March 30, 2018
By Bob Coleman
Editor, Fraud Friday
Fraud Friday — How Not to Get Ripped Off in a Patel-Like Fraud
Nik Patel’s travel buddy who chartered a jet to Ecuador and successfully executed a $7 million USDA b&i loan fraud while Nik was sitting in jail, and almost got away another $7 million, has pled guilty. Kevin Tirmichan faces up to five years in jail.
I’ve reported on these facts before, so let’s put the facts into context to help know how not to get ripped off.
Do a Google Earth Search of Addresses
Nik Patel created an identify of a Ron Elias. “Ron Elias” provided loan documents to Farmer Mac that contained Banco do Brasil letterhead and included the address 1001 Brickell Bay Drive, Suite 2700, Miami, Florida, 33131. Banco do Brasil does not have operations or lease property at 1001 Brickell Bay Drive, Suite 2700, Miami, Florida.
Verify identities via LinkedIn and Google searches
“Ron Elias” is not employed by Banco do Brasil, Banco do Brasil does not have a vice president of guaranteed lending, and neither Banco do Brasil nor its subsidiary, BB Americas, engages in USDA lending.
Be aware of Email Spoofing — Check domains
Throughout the purchase process, Farmer Mac communicated with “Ron Elias” at the email address “firstname.lastname@example.org,” which is different from the legitimate email domain used by BB Americas. Banco do Brasil does not own or use the domain bbamericassba.com. The legitimate email domain name used by the Banco do Brasil subsidiary BB Americas is “bbamericas.com.”
Verify Telephone Numbers
The telephone number that “Ron Elias” provided Farmer Mac was 7**- 3**-9**2. According to Banco do Brasil, that telephone number is not among the numbers owned or used by the bank. When agents called phone number 7**-3**-9**2, a cellular phone that had been in Patel’s possession at the time of his arrest rang.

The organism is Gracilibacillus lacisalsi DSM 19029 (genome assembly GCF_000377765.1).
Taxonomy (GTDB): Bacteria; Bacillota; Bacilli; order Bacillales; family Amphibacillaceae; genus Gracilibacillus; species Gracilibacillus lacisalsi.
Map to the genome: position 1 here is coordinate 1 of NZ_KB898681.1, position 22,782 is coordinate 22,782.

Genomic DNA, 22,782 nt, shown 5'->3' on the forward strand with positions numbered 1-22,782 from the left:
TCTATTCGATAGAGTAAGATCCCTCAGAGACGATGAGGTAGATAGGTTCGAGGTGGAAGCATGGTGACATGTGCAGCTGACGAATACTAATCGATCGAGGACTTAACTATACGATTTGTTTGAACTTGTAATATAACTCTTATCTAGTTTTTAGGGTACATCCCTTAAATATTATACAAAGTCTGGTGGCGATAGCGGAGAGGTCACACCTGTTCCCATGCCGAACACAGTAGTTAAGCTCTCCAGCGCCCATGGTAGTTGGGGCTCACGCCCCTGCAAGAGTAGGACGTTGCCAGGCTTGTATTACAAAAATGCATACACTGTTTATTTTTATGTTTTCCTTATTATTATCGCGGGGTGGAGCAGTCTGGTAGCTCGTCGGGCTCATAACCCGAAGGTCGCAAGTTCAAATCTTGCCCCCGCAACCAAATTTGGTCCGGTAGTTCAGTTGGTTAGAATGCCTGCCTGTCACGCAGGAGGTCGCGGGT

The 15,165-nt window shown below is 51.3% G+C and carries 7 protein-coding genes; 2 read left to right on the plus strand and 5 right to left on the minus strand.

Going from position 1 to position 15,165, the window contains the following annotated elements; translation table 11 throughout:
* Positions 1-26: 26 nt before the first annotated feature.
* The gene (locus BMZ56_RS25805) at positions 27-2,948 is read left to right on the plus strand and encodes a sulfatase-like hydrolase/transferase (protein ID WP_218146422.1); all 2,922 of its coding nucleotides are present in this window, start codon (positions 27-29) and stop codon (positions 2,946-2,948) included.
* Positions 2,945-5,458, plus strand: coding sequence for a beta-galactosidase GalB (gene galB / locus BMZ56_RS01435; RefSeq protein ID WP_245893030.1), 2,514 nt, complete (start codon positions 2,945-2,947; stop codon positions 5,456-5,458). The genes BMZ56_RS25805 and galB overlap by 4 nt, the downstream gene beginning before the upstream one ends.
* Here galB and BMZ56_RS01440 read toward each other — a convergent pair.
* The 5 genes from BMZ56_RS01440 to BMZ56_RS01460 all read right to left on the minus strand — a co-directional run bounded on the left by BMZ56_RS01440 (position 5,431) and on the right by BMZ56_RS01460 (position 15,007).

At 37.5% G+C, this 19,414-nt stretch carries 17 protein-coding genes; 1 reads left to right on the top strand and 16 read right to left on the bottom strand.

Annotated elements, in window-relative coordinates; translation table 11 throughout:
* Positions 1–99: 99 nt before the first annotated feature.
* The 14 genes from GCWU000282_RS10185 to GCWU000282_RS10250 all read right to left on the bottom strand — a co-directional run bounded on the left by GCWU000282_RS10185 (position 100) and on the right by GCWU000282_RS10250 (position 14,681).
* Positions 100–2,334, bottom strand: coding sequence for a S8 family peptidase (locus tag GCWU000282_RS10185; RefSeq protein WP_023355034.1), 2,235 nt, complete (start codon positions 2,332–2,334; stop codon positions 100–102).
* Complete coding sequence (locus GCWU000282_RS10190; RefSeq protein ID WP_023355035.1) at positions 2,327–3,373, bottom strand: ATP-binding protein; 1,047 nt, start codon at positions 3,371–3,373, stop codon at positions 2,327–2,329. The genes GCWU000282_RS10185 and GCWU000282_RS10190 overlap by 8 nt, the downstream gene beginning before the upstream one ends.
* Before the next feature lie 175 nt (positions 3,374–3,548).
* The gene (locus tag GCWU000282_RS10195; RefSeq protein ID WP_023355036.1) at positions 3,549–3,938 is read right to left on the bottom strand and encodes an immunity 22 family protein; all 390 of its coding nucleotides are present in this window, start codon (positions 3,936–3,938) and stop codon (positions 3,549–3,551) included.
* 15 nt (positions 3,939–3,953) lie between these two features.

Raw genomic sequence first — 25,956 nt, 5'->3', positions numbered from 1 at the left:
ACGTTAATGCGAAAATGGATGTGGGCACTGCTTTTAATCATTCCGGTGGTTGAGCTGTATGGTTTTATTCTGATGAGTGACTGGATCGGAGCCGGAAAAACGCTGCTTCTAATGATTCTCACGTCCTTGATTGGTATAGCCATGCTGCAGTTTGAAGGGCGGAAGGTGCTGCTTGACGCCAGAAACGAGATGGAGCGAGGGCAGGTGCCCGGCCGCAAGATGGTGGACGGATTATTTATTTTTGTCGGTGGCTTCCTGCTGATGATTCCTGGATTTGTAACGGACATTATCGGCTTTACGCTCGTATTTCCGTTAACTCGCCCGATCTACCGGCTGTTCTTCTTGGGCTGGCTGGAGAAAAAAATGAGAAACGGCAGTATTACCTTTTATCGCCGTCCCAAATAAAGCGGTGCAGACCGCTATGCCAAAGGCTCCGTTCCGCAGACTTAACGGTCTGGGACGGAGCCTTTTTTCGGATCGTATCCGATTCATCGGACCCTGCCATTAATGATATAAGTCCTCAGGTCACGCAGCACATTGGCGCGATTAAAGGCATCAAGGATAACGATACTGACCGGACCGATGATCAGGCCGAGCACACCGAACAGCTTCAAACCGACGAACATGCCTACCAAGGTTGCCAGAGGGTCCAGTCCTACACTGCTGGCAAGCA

Understand any document can be photoshopped and fraudulent
Patel told Timirchand how to access an account with the website “www.efarmermac.com.” Patel instructed Timirchand to send an email to “Judy, at Farmer Mac and dictated the content of the email to Timirchand: “Judy, I am out of the office for the next few days on vacation. I have limited access to email as well as phone. I see that there are two outstanding issues on the online loan application for settlement. Both these issues are related to the USDA.”
Know Exactly who you are Communicating with — the Fraudster may have Accomplices, or again Impersonate others
The instructions continued, “Since I’m out of the office I think it would be best if you resolved these with Mr. A******* at the USDA.”
The Fraud is Complete
Information provided by Farmer Mac shows that, on January 11, 2018, Farmer Mac purchased a portion of a loan associated with “Ron Elias.” The loan amount was $10,000,000, and 70% of the loan was guaranteed by the USDA. The loan amount purchased by Farmer Mac, $7,000,000, was the USDA-guaranteed portion of the loan. Farmer Mac caused the purchase amount to be wired to Unified Legal Group PA, with a memo stating “For further credit to Client: BB America Cash Management.”
The feds were able to seize $6.5 million from a Merrill Lynch account. $500,000 was sent to accomplices overseas and is long gone.
However, Another $10 Million Fraud is Averted.
On February 1, 2018, while being detained in Oklahoma City, Oklahoma, pending transfer to Chicago, Patel had further discussions with Timirchand regarding the continuation of their scheme to defraud. Patel instructed Timirchand to contact “Anna” at the USDA to tell her that “Ron” was on vacation and that Timirchand should be considered the “admin” for Banco do Brasil moving forward.
Shortly thereafter, Timirchand, using his actual name, but the e-mail address “email@example.com,” sent an e-mail to a USDA employee in Gainesville, Florida, named “Anna.” In the e-mail, Timirchand said, “Ron is on vacation with very limited access to phone and email, and had assigned me these tasks to complete.” Timirchand signed the e-mail, “Analyst-Guaranteed Lending,” as Patel had instructed him.
Read our previous reporting